Markets are taking notice of the “unfunded pension liability monster,” says Kemp Lewis, senior managing director and head of Raymond James’ public finance office in New York – due in part to new Governmental Accounting Standards Board regulations (GASB 67/68) that require more transparency when it comes to the funding of government pension plans.
The new GASB standards for pension financial reporting require assets to be shown at market value, which makes it easier to track true funded status. The standards put in place for fiscal year 2015 have revealed some ugly truths. A report this year from Truth in Accounting identified $628 billion of unfunded pension liabilities nationwide.
Pensions pose a huge credit concern. The largest underfunded plans such as Chicago, New Jersey and Illinois may make the headlines, but real credit dangers lie in the thousands of underfunded local plans. The rating agencies are increasingly treating pension liabilities as another form of debt of the sponsoring governments. “Markets are increasingly looking for this pension funding information and pricing it into the cost of borrowing,” says Mr. Lewis.
There are financial as well as political consequences tied to this awakening. As recent history has shown (think Detroit), unfunded pensions can cause fiscal distress for governments that can ultimately lead to bankruptcy. While most governments with severely underfunded plans will not declare bankruptcy or otherwise seek to impair debt obligations, most governments that do declare bankruptcy or another form of workout will have severely underfunded pensions.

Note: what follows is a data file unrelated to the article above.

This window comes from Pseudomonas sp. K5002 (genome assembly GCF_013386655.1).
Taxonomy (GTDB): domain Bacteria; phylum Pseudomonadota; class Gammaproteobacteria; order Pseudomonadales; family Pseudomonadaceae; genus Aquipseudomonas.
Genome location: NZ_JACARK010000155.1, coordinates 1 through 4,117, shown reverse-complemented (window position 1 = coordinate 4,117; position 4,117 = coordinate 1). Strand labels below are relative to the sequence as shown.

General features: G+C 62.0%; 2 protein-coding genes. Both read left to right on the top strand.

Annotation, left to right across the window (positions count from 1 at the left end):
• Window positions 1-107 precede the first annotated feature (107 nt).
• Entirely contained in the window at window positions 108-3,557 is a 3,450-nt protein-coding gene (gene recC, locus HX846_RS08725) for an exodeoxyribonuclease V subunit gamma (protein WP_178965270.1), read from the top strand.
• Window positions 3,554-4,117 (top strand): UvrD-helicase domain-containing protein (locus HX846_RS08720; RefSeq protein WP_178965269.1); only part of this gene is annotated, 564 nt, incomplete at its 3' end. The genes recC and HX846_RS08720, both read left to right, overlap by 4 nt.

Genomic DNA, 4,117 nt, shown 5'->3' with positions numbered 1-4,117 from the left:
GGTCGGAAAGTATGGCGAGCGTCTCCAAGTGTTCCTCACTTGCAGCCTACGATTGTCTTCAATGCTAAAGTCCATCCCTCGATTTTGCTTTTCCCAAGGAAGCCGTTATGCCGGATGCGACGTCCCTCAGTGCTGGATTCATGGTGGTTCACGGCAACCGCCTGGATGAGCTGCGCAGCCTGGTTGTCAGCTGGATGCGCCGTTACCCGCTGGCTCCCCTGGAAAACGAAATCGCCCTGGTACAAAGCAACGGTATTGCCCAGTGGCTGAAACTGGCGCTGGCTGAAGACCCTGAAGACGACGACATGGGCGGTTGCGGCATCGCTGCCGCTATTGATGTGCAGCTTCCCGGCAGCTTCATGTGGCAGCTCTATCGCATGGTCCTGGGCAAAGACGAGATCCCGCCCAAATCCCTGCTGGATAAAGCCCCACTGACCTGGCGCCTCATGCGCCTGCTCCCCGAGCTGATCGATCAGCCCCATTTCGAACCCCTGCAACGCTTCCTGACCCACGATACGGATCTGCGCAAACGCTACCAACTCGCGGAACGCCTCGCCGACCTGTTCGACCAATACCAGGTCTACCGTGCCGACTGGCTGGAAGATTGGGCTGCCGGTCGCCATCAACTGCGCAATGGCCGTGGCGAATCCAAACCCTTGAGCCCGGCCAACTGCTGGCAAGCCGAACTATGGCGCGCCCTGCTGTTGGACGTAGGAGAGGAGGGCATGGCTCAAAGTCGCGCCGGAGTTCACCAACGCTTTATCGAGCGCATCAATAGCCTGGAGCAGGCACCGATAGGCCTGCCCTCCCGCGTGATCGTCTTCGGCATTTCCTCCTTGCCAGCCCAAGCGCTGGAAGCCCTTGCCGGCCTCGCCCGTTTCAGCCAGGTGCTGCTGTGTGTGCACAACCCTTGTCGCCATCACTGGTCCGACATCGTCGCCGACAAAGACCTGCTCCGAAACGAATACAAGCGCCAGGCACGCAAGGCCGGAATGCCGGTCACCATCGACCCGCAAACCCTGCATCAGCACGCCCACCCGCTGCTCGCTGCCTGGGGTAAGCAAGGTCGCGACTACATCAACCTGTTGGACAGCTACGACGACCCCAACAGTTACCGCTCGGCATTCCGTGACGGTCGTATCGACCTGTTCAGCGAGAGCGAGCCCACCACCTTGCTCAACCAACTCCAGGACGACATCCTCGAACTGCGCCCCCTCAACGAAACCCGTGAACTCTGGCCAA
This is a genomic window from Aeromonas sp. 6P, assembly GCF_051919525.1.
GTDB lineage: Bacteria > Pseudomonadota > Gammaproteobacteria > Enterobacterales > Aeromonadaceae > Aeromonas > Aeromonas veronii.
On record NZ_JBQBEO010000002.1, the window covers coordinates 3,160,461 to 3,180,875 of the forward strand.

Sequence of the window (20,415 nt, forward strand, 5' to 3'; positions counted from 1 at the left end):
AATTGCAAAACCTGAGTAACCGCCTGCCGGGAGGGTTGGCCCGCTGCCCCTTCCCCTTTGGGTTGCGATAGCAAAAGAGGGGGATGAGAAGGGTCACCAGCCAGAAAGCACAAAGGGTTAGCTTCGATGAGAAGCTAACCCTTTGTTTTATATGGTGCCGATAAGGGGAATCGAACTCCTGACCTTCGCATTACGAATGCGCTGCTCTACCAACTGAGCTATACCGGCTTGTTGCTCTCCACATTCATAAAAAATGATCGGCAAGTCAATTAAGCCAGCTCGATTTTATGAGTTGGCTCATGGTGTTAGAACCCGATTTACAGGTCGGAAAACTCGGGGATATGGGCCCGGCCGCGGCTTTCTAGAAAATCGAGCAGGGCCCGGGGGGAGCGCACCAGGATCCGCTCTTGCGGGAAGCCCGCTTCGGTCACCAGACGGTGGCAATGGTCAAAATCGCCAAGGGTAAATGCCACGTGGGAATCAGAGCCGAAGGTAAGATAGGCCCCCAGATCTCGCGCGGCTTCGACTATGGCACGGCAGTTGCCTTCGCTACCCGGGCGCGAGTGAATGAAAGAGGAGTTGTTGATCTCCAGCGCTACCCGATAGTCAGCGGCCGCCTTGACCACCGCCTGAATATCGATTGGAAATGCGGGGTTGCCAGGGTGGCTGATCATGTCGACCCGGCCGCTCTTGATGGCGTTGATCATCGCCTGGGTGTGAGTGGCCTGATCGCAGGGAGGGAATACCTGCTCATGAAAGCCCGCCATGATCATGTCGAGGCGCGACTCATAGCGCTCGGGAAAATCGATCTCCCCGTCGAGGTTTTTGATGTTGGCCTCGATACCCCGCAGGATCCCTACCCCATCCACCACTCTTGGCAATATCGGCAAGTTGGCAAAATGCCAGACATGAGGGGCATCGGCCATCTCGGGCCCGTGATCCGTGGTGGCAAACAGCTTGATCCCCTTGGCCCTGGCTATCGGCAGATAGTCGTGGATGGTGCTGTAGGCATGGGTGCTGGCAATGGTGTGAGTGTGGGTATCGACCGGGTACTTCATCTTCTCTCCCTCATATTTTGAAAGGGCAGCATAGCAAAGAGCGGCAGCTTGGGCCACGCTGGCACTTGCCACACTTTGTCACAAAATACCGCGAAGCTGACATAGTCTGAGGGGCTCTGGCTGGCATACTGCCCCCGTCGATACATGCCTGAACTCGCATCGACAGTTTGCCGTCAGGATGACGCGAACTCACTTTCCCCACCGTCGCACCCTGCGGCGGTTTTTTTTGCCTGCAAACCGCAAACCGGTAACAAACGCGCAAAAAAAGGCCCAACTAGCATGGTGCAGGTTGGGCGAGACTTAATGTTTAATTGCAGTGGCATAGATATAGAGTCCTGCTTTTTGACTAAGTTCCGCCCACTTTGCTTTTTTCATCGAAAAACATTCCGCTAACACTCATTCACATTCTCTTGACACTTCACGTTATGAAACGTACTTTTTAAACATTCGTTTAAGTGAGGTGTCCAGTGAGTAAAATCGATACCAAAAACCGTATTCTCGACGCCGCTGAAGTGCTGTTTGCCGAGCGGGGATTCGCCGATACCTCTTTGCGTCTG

“There are no easy solutions and every solution will be different.”
– Kemp Lewis, senior managing director, on dealing with the underfunding of government pensions and related borrowing issues
The stakes for implementing GASB 67/68 effectively – and managing pension funding – are high, but there is help. State and local governments can use the new information provided by GASB 67 to determine the long-term funding direction of a pension plan.
“There are no easy solutions and every solution will be different,” admits Mr. Lewis. Policy options on a basic level include increasing pension funding, earning more in pension investments, and paying out fewer benefits. Pension obligation bonds, in which the proceeds of a taxable bond issue are deposited into a pension fund, are one solution some governments have turned to, though these issuers would be wise to accompany the bonds with further pension reform. For more information, please read our recent Public Finance Market Watch article on POBs.
With hundreds of billions of dollars in unfunded pension liabilities exposed, state and local governments may have a new set of problems on their hands when it comes to borrowing. However, with strategic planning, expert guidance and early action, governments can tame the pension liability monster and navigate the new reporting rules.